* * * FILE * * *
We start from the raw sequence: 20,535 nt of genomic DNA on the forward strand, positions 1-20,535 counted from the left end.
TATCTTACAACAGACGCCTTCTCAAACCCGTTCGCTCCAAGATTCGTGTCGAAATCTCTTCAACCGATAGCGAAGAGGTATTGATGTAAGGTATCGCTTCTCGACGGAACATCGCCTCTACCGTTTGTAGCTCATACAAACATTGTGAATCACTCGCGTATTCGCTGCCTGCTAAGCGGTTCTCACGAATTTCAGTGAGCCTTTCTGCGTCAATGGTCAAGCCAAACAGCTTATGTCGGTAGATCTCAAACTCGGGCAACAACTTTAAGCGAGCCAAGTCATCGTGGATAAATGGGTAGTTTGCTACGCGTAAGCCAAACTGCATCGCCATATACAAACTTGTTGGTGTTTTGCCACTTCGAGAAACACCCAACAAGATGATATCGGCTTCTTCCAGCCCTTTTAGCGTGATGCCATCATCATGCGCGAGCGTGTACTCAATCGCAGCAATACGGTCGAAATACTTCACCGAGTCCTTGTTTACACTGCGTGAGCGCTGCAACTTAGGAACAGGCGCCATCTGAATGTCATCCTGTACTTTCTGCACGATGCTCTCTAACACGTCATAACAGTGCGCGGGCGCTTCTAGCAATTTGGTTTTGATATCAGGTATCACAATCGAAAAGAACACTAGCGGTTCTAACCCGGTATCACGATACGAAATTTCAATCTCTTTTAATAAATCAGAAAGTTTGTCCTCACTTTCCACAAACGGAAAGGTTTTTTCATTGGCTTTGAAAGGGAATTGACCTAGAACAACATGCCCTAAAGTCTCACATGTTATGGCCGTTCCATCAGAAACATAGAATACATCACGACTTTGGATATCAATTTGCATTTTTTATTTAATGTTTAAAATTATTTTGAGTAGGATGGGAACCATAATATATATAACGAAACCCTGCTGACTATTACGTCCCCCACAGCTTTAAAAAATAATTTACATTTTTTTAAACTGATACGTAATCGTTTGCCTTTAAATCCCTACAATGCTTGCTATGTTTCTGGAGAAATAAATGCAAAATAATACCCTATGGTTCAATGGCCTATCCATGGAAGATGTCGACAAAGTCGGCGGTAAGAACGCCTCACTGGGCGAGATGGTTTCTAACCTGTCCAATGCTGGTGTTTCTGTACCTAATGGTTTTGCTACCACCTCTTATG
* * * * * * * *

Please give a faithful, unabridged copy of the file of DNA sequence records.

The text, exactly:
We start from the raw sequence: 20,535 nt of genomic DNA on the forward strand, positions 1-20,535 counted from the left end.
TATCTTACAACAGACGCCTTCTCAAACCCGTTCGCTCCAAGATTCGTGTCGAAATCTCTTCAACCGATAGCGAAGAGGTATTGATGTAAGGTATCGCTTCTCGACGGAACATCGCCTCTACCGTTTGTAGCTCATACAAACATTGTGAATCACTCGCGTATTCGCTGCCTGCTAAGCGGTTCTCACGAATTTCAGTGAGCCTTTCTGCGTCAATGGTCAAGCCAAACAGCTTATGTCGGTAGATCTCAAACTCGGGCAACAACTTTAAGCGAGCCAAGTCATCGTGGATAAATGGGTAGTTTGCTACGCGTAAGCCAAACTGCATCGCCATATACAAACTTGTTGGTGTTTTGCCACTTCGAGAAACACCCAACAAGATGATATCGGCTTCTTCCAGCCCTTTTAGCGTGATGCCATCATCATGCGCGAGCGTGTACTCAATCGCAGCAATACGGTCGAAATACTTCACCGAGTCCTTGTTTACACTGCGTGAGCGCTGCAACTTAGGAACAGGCGCCATCTGAATGTCATCCTGTACTTTCTGCACGATGCTCTCTAACACGTCATAACAGTGCGCGGGCGCTTCTAGCAATTTGGTTTTGATATCAGGTATCACAATCGAAAAGAACACTAGCGGTTCTAACCCGGTATCACGATACGAAATTTCAATCTCTTTTAATAAATCAGAAAGTTTGTCCTCACTTTCCACAAACGGAAAGGTTTTTTCATTGGCTTTGAAAGGGAATTGACCTAGAACAACATGCCCTAAAGTCTCACATGTTATGGCCGTTCCATCAGAAACATAGAATACATCACGACTTTGGATATCAATTTGCATTTTTTATTTAATGTTTAAAATTATTTTGAGTAGGATGGGAACCATAATATATATAACGAAACCCTGCTGACTATTACGTCCCCCACAGCTTTAAAAAATAATTTACATTTTTTTAAACTGATACGTAATCGTTTGCCTTTAAATCCCTACAATGCTTGCTATGTTTCTGGAGAAATAAATGCAAAATAATACCCTATGGTTCAATGGCCTATCCATGGAAGATGTCGACAAAGTCGGCGGTAAGAACGCCTCACTGGGCGAGATGGTTTCTAACCTGTCCAATGCTGGTGTTTCTGTACCTAATGGTTTTGCTACCACCTCTTATG